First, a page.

and find one near you and get your hands on thier catalog. It’s
amazing.

David L. Huffman


#13

A possibility: the individual plastic Perky boxes sized for
"thumbnail" mineral specimens. They are formed in two pieces and
snap together at the hinge to make about a 1 1/4" cube, the lid being
about 1/4" high. The “lid” is used as the base to mount thumbnails
and the remainder of the box is its protective display cover. For
findings however, the box could certainly be inverted and the lid
labeled. The bases (“lids”) of mine are black but I’m almost certain
I’ve seen all clear boxes as well.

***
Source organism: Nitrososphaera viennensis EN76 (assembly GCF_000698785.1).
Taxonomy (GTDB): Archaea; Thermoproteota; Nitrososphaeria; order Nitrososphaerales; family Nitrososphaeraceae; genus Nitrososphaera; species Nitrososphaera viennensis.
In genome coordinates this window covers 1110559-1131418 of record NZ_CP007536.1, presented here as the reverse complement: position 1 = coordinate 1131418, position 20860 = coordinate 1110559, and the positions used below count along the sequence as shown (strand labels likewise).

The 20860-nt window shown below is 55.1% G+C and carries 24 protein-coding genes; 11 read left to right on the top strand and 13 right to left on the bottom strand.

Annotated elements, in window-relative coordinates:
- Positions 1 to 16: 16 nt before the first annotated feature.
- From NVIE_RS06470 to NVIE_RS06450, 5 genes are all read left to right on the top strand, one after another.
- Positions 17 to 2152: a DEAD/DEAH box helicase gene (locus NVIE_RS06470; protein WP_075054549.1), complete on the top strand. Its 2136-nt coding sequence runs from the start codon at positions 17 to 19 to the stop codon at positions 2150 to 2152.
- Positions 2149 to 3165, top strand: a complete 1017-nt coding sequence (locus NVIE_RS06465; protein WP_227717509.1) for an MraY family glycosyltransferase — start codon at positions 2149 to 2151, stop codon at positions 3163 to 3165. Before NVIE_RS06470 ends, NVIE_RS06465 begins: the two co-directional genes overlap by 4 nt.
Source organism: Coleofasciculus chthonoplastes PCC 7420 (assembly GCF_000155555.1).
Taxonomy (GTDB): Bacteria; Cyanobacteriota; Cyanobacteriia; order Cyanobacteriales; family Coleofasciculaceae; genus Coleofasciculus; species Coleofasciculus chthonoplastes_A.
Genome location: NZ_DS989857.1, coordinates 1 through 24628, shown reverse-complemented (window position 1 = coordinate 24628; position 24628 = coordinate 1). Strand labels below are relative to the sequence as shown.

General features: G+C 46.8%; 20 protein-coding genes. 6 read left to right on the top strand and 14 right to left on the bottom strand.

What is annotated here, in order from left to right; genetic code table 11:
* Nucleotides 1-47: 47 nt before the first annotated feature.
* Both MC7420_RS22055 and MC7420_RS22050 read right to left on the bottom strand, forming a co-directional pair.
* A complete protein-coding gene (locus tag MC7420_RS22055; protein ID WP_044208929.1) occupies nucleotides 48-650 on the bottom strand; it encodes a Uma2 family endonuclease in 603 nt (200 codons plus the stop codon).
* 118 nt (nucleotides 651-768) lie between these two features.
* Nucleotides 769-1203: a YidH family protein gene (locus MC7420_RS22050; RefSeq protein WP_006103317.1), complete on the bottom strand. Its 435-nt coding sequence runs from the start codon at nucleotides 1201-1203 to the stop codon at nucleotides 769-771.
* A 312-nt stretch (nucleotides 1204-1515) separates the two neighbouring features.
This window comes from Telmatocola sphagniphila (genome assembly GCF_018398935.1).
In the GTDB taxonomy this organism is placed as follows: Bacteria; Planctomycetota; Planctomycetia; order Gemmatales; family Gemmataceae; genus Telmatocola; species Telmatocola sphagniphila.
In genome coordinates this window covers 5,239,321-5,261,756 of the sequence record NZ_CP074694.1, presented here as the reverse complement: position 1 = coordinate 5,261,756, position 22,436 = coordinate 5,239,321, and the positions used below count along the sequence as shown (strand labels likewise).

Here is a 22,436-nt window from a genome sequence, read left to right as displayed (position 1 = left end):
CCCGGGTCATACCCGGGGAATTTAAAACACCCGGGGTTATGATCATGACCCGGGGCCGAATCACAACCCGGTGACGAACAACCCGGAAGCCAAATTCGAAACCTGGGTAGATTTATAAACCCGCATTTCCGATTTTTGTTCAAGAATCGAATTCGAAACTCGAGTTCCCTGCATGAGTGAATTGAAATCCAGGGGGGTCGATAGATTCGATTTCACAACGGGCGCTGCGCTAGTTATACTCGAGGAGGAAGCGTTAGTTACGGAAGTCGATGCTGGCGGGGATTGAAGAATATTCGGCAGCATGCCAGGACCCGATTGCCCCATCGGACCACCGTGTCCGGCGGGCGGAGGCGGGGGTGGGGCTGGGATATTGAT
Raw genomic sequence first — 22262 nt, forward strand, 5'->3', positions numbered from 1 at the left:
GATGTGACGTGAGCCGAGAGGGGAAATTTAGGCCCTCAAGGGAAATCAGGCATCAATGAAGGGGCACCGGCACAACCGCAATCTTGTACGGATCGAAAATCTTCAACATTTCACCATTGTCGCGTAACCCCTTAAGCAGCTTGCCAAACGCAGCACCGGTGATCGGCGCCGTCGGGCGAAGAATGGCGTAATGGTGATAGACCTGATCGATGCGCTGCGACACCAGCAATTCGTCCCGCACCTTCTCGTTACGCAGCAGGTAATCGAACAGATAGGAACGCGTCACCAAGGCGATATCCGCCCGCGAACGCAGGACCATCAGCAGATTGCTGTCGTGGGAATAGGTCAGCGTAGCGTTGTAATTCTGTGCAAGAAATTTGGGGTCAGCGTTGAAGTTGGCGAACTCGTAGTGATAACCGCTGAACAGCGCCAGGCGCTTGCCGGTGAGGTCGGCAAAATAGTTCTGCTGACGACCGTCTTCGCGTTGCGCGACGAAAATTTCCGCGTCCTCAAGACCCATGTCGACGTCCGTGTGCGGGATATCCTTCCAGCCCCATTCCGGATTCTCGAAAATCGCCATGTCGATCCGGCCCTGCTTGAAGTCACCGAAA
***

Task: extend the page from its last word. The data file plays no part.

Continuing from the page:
I don’t know how durable the snap together hinges and closure would
be in daily use but I’ve recycled many plastic boxes with such
construction and the greater majority hold up well. (I’m an old
surgical nurse. :slight_smile: ) I don’t go for those sliding lid or
multi-compartment fold-over lid boxes. The consequences of that
co-mingling in the middle of the night thing is beyond my tolerance.

Though I’ve never ordered from them, here are two suppliers listed in
the Lapidary Journal’s Buyer’s Directory (May 2000): -Althor
Products, Bethel, CT. (203) 830-6060 or to order: 1-800-688-BOXES.
-Denver Box, Denver, CO. (303) 428-8771 or order desk:
1-800-762-5639. The latter specifically states wholesale only to
trade so they might have a minimum quantity beyond your needs. I
think the boxes sell for about $10/100.

Hope this helps.

Pam Chott
songofthephoenix@pobox.com
www.songofthephoenix.com
www.silverhawk.com/ex99/chott


#14

I use a wall-mounted “parts” box from the hardware store for my